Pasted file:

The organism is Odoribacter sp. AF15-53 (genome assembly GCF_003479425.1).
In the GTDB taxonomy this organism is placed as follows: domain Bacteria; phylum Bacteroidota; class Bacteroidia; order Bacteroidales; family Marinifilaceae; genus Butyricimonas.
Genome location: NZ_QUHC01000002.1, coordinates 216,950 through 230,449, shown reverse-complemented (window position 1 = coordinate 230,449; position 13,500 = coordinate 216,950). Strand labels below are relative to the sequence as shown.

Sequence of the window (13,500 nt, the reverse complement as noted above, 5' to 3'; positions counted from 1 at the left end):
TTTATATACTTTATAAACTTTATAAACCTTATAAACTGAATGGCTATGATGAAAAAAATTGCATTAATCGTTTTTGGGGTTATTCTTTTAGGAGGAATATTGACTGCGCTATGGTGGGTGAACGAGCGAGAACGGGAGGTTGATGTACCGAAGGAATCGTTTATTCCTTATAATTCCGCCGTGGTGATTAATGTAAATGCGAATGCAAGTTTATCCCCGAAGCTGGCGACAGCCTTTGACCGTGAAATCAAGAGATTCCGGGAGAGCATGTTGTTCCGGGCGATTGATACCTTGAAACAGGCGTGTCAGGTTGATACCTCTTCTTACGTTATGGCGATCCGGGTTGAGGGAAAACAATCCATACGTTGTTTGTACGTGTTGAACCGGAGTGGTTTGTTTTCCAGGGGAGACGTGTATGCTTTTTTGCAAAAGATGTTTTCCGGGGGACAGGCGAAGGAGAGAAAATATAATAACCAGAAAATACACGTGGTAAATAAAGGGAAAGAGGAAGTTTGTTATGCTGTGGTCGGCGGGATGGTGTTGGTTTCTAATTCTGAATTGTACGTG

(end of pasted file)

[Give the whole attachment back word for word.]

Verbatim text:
The organism is Odoribacter sp. AF15-53 (genome assembly GCF_003479425.1).
In the GTDB taxonomy this organism is placed as follows: domain Bacteria; phylum Bacteroidota; class Bacteroidia; order Bacteroidales; family Marinifilaceae; genus Butyricimonas.
Genome location: NZ_QUHC01000002.1, coordinates 216,950 through 230,449, shown reverse-complemented (window position 1 = coordinate 230,449; position 13,500 = coordinate 216,950). Strand labels below are relative to the sequence as shown.

Sequence of the window (13,500 nt, the reverse complement as noted above, 5' to 3'; positions counted from 1 at the left end):
TTTATATACTTTATAAACTTTATAAACCTTATAAACTGAATGGCTATGATGAAAAAAATTGCATTAATCGTTTTTGGGGTTATTCTTTTAGGAGGAATATTGACTGCGCTATGGTGGGTGAACGAGCGAGAACGGGAGGTTGATGTACCGAAGGAATCGTTTATTCCTTATAATTCCGCCGTGGTGATTAATGTAAATGCGAATGCAAGTTTATCCCCGAAGCTGGCGACAGCCTTTGACCGTGAAATCAAGAGATTCCGGGAGAGCATGTTGTTCCGGGCGATTGATACCTTGAAACAGGCGTGTCAGGTTGATACCTCTTCTTACGTTATGGCGATCCGGGTTGAGGGAAAACAATCCATACGTTGTTTGTACGTGTTGAACCGGAGTGGTTTGTTTTCCAGGGGAGACGTGTATGCTTTTTTGCAAAAGATGTTTTCCGGGGGACAGGCGAAGGAGAGAAAATATAATAACCAGAAAATACACGTGGTAAATAAAGGGAAAGAGGAAGTTTGTTATGCTGTGGTCGGCGGGATGGTGTTGGTTTCTAATTCTGAATTGTACGTG